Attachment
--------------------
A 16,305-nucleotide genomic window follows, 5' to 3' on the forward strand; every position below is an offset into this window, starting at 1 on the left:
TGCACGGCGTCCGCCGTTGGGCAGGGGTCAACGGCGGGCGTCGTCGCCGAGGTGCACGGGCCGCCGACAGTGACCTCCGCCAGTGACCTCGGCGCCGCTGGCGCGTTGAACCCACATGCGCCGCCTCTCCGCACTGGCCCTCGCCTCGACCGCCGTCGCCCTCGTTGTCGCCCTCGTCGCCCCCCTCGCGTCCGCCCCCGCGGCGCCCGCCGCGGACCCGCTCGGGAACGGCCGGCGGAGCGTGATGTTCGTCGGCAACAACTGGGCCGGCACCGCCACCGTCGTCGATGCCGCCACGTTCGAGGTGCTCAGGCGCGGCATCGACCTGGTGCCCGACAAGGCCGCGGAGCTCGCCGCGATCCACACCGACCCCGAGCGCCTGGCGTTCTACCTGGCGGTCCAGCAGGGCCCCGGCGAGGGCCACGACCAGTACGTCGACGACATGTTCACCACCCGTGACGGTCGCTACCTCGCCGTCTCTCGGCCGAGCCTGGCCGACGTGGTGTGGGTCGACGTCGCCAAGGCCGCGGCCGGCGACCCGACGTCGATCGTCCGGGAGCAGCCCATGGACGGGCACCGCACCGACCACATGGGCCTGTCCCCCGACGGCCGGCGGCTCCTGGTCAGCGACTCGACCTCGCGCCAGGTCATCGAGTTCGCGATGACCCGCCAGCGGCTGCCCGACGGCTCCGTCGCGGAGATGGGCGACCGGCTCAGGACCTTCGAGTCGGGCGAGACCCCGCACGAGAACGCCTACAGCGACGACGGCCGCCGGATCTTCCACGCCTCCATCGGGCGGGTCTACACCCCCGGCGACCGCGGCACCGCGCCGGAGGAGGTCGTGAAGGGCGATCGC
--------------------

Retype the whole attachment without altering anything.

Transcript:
A 16,305-nucleotide genomic window follows, 5' to 3' on the forward strand; every position below is an offset into this window, starting at 1 on the left:
TGCACGGCGTCCGCCGTTGGGCAGGGGTCAACGGCGGGCGTCGTCGCCGAGGTGCACGGGCCGCCGACAGTGACCTCCGCCAGTGACCTCGGCGCCGCTGGCGCGTTGAACCCACATGCGCCGCCTCTCCGCACTGGCCCTCGCCTCGACCGCCGTCGCCCTCGTTGTCGCCCTCGTCGCCCCCCTCGCGTCCGCCCCCGCGGCGCCCGCCGCGGACCCGCTCGGGAACGGCCGGCGGAGCGTGATGTTCGTCGGCAACAACTGGGCCGGCACCGCCACCGTCGTCGATGCCGCCACGTTCGAGGTGCTCAGGCGCGGCATCGACCTGGTGCCCGACAAGGCCGCGGAGCTCGCCGCGATCCACACCGACCCCGAGCGCCTGGCGTTCTACCTGGCGGTCCAGCAGGGCCCCGGCGAGGGCCACGACCAGTACGTCGACGACATGTTCACCACCCGTGACGGTCGCTACCTCGCCGTCTCTCGGCCGAGCCTGGCCGACGTGGTGTGGGTCGACGTCGCCAAGGCCGCGGCCGGCGACCCGACGTCGATCGTCCGGGAGCAGCCCATGGACGGGCACCGCACCGACCACATGGGCCTGTCCCCCGACGGCCGGCGGCTCCTGGTCAGCGACTCGACCTCGCGCCAGGTCATCGAGTTCGCGATGACCCGCCAGCGGCTGCCCGACGGCTCCGTCGCGGAGATGGGCGACCGGCTCAGGACCTTCGAGTCGGGCGAGACCCCGCACGAGAACGCCTACAGCGACGACGGCCGCCGGATCTTCCACGCCTCCATCGGGCGGGTCTACACCCCCGGCGACCGCGGCACCGCGCCGGAGGAGGTCGTGAAGGGCGATCGC